Sizar Alexis’ sculptural furniture tells the story of Iraq’s ancient history

The Swedish-Iraqi designer expresses stillness and serenity through geometric shapes and natural materials

Tijs Vervecken

“I have always loved being creative, and [I] felt more alive doing that,” begins Sizar Alexis, who started his professional path as a trained design engineer, working at Volvo for six years before deciding to start all over again. He studied at Beckmans College of Design in Stockholm and soon after, in 2019, launched his own design studio.  

Currently based in Sweden, Alexis was born in a small Iraqi town called Ankawa in the Erbil neighbourhood, where many of his relatives still live, giving him more reason to return frequently. “One of my goals is to visit some of the ancient sites throughout the country, document them and draw new perspectives for new projects.” 

Aiming to create objects that showcase both stillness and a strong character through natural materials, Alexis favours wood, which he sees as a way to form a bridging bond between man and nature. Blackened steel has also become part of his visual vocabulary.  

“Since my debut, I have always been drawn to pure colours and I tend to use textures to express strength, modernity and emotions,” Alexis adds.  

Among some of his references are Iraqi-American artist Michael Rakowitz, who gives new life to artefacts looted or stolen in Iraq, as well as American designer Rick Owens for his monumental sculptural furniture.

Alexis’s creations, too, are sculptural. Nurtured by an historical approach to enlighten and inform the past in a contemporary way, his designs express a serene and mystic feel.  

“As a Swedish-Iraqi designer, I identify … with the ancient Mesopotamian heritage,” says Alexis. “I believe in re-telling a small part of this ancient culture through my projects and I hope to inspire others to elevate their cultures artistically, to identify with [them] in a way that they can develop a stronger essentialist identity in today’s society.”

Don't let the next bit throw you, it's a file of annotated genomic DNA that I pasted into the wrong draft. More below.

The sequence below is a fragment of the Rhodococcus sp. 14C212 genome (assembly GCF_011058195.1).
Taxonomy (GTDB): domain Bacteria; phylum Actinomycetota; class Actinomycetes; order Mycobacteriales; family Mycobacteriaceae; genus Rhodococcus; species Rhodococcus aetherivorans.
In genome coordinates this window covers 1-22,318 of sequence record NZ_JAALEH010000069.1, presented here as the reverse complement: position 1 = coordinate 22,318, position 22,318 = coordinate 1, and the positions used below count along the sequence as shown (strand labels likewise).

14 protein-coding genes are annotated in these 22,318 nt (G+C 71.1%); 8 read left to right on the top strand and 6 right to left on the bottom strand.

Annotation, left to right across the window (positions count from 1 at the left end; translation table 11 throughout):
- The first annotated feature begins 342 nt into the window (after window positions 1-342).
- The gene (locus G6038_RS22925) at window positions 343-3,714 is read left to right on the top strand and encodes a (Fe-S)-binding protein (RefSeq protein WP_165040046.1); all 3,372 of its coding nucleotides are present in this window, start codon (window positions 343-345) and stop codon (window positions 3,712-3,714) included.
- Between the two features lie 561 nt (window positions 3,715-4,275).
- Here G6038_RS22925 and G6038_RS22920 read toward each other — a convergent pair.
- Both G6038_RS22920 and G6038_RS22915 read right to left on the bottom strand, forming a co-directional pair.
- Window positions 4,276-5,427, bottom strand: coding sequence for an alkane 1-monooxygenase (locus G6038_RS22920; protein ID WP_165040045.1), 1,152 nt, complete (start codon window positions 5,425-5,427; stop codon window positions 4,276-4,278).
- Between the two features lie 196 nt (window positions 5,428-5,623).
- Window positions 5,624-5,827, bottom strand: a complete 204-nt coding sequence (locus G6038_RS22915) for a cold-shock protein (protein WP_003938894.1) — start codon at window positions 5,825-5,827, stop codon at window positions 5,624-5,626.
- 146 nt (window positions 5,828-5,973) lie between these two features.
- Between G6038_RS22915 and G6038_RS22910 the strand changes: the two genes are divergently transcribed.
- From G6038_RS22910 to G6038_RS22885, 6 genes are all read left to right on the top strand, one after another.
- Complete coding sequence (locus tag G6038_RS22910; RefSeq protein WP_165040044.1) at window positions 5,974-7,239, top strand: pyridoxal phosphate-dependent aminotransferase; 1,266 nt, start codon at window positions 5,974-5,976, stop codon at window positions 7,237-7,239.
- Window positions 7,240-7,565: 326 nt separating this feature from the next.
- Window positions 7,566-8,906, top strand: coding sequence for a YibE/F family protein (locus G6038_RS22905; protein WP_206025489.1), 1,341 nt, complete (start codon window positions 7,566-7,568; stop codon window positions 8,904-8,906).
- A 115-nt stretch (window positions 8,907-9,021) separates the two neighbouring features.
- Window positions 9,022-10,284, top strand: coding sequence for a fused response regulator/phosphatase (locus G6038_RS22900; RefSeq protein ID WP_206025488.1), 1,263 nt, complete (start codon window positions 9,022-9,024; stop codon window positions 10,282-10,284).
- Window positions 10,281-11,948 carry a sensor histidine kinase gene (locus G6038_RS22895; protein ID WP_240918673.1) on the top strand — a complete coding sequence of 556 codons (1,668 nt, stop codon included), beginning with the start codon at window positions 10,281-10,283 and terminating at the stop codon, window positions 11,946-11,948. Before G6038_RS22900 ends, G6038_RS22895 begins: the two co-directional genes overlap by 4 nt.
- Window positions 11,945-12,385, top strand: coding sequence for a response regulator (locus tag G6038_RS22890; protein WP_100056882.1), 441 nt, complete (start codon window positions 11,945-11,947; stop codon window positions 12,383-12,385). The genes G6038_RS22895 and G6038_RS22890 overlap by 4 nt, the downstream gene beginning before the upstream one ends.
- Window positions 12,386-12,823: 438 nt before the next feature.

Drawing inspiration from cultural narratives and brutalist architecture, Alexis’s creative process is informed by the environment or the space that his objects will inhabit. The first step usually consists of allowing himself to express his idea of a certain form through many elaborate hand-drawn sketches. Then, searching for the essence of the object, he looks closely at the volumes and how they should be constructed, using 3D software to experiment. When he finally feels that the object represents what he wants to convey, Alexis makes the first 1-to-1-scale prototype. “This is when I get to see the volume in real life and can interact with it and make the necessary changes,” he explains.  

Currently part of a duo show on view until 8 January 2023 at Atelier Ecru Gallery in Ghent, Belgium, Alexis created a new work for the occasion in collaboration with Belgian textile artist-designer Nathalie Van der Massen. The resulting contemporary interpretation of the traditional thrones of ancient Mesopotamia represents their shared love and respect for heritage and craftsmanship.

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